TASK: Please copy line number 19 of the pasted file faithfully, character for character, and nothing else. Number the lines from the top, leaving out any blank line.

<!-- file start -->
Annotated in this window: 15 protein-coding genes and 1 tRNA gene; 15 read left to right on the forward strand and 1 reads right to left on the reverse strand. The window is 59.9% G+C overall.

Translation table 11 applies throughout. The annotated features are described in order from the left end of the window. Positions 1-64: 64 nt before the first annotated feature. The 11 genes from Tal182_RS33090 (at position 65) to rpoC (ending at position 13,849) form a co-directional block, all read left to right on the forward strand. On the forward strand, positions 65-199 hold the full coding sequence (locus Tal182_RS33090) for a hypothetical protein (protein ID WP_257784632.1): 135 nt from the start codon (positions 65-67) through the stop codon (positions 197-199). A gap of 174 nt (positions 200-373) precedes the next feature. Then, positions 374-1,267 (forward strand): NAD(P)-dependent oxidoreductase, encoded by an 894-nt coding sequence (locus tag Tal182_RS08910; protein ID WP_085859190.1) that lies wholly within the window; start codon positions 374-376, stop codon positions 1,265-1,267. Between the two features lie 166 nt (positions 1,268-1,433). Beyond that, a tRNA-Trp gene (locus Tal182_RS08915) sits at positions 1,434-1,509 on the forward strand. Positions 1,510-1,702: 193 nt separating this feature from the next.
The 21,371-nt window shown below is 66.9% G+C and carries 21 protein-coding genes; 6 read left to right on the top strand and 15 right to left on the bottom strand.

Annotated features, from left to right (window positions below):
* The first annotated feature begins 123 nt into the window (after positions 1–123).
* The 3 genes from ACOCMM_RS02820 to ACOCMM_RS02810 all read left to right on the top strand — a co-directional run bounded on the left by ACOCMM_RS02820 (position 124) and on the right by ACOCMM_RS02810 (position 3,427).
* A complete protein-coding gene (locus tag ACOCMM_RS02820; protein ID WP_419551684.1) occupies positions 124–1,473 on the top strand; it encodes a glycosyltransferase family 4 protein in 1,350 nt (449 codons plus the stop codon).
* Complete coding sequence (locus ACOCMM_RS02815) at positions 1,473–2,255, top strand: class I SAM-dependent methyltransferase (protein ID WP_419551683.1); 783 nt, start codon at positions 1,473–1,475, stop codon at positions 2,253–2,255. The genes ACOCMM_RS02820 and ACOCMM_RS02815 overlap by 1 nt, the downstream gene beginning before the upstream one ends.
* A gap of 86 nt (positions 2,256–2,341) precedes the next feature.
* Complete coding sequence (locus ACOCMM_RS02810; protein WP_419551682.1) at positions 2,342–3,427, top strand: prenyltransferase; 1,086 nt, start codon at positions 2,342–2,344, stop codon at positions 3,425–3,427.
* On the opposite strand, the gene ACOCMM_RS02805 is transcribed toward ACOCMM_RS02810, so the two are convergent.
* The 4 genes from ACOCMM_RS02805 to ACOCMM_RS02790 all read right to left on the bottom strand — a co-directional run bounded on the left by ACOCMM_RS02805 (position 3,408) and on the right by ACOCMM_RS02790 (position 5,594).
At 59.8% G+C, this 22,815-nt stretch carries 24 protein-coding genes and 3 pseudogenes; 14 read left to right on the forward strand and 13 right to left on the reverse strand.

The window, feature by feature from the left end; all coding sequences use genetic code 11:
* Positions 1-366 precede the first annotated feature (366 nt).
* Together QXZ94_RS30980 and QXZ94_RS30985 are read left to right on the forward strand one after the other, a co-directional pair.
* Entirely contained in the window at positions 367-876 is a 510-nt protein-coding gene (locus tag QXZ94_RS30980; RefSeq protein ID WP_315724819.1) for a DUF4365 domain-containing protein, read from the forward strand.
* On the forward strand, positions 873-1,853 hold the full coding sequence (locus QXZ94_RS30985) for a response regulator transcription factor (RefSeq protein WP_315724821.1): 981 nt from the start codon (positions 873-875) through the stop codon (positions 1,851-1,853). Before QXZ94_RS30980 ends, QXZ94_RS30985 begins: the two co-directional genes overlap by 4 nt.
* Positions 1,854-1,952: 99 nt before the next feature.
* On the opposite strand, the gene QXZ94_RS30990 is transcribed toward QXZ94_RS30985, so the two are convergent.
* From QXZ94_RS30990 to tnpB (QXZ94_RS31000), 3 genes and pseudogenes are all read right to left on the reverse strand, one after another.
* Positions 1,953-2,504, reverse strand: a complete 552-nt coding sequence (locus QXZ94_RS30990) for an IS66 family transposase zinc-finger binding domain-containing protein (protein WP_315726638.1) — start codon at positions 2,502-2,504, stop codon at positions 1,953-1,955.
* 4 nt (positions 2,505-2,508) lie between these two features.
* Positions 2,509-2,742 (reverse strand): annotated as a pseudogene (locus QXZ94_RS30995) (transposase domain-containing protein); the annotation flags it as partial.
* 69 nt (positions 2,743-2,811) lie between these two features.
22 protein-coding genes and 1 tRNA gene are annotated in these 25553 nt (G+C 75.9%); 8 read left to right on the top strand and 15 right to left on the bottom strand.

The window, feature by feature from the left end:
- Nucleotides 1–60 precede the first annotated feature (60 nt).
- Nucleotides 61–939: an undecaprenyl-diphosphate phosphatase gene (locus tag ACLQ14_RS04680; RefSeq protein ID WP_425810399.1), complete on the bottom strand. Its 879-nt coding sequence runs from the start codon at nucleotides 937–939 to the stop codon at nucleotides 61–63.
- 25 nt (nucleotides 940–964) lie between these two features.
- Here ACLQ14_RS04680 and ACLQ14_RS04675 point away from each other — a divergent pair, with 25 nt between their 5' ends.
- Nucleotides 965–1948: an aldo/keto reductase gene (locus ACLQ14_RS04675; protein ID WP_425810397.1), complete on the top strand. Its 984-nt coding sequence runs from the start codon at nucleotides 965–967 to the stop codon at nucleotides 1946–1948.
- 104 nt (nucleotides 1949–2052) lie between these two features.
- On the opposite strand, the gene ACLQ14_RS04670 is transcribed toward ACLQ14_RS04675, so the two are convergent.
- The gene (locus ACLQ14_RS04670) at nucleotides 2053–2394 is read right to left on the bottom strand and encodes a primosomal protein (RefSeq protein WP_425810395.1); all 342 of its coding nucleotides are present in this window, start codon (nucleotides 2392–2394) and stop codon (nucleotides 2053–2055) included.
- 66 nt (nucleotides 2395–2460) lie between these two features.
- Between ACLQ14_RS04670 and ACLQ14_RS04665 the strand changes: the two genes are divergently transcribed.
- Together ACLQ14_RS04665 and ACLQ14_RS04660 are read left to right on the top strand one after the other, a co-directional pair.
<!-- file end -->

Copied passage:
* Positions 1,854-1,952: 99 nt before the next feature.